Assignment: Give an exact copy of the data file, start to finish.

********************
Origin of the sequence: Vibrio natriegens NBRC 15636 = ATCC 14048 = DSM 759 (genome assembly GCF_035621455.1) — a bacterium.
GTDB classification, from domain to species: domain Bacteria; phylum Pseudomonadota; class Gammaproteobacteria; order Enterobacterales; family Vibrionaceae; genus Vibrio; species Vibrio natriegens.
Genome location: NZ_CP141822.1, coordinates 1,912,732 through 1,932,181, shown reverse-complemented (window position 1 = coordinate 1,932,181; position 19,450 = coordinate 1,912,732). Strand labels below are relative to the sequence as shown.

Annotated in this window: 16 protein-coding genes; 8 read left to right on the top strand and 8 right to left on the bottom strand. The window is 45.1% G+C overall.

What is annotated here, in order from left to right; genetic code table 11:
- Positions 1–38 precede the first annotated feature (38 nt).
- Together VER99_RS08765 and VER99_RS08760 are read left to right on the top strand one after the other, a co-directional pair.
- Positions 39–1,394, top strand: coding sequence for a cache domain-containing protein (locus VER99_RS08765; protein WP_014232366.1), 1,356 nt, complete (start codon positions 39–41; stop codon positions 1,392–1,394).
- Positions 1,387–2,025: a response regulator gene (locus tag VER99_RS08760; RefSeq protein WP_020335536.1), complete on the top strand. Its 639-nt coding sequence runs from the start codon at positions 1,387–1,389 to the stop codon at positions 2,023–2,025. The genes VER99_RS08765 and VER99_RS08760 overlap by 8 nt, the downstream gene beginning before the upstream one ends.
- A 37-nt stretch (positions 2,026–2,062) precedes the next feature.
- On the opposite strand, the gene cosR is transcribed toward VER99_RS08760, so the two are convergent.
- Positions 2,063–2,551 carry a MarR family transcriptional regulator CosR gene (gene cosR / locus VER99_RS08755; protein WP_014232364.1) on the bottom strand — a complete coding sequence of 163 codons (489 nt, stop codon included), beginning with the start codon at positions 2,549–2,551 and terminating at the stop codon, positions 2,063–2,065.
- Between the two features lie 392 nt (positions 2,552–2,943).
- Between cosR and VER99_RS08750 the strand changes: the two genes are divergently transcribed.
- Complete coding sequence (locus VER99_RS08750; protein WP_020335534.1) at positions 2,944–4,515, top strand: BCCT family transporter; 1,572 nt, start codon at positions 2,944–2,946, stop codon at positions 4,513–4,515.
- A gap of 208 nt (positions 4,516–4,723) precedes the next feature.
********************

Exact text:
Origin of the sequence: Vibrio natriegens NBRC 15636 = ATCC 14048 = DSM 759 (genome assembly GCF_035621455.1) — a bacterium.
GTDB classification, from domain to species: domain Bacteria; phylum Pseudomonadota; class Gammaproteobacteria; order Enterobacterales; family Vibrionaceae; genus Vibrio; species Vibrio natriegens.
Genome location: NZ_CP141822.1, coordinates 1,912,732 through 1,932,181, shown reverse-complemented (window position 1 = coordinate 1,932,181; position 19,450 = coordinate 1,912,732). Strand labels below are relative to the sequence as shown.

Annotated in this window: 16 protein-coding genes; 8 read left to right on the top strand and 8 right to left on the bottom strand. The window is 45.1% G+C overall.

What is annotated here, in order from left to right; genetic code table 11:
- Positions 1–38 precede the first annotated feature (38 nt).
- Together VER99_RS08765 and VER99_RS08760 are read left to right on the top strand one after the other, a co-directional pair.
- Positions 39–1,394, top strand: coding sequence for a cache domain-containing protein (locus VER99_RS08765; protein WP_014232366.1), 1,356 nt, complete (start codon positions 39–41; stop codon positions 1,392–1,394).
- Positions 1,387–2,025: a response regulator gene (locus tag VER99_RS08760; RefSeq protein WP_020335536.1), complete on the top strand. Its 639-nt coding sequence runs from the start codon at positions 1,387–1,389 to the stop codon at positions 2,023–2,025. The genes VER99_RS08765 and VER99_RS08760 overlap by 8 nt, the downstream gene beginning before the upstream one ends.
- A 37-nt stretch (positions 2,026–2,062) precedes the next feature.
- On the opposite strand, the gene cosR is transcribed toward VER99_RS08760, so the two are convergent.
- Positions 2,063–2,551 carry a MarR family transcriptional regulator CosR gene (gene cosR / locus VER99_RS08755; protein WP_014232364.1) on the bottom strand — a complete coding sequence of 163 codons (489 nt, stop codon included), beginning with the start codon at positions 2,549–2,551 and terminating at the stop codon, positions 2,063–2,065.
- Between the two features lie 392 nt (positions 2,552–2,943).
- Between cosR and VER99_RS08750 the strand changes: the two genes are divergently transcribed.
- Complete coding sequence (locus VER99_RS08750; protein WP_020335534.1) at positions 2,944–4,515, top strand: BCCT family transporter; 1,572 nt, start codon at positions 2,944–2,946, stop codon at positions 4,513–4,515.
- A gap of 208 nt (positions 4,516–4,723) precedes the next feature.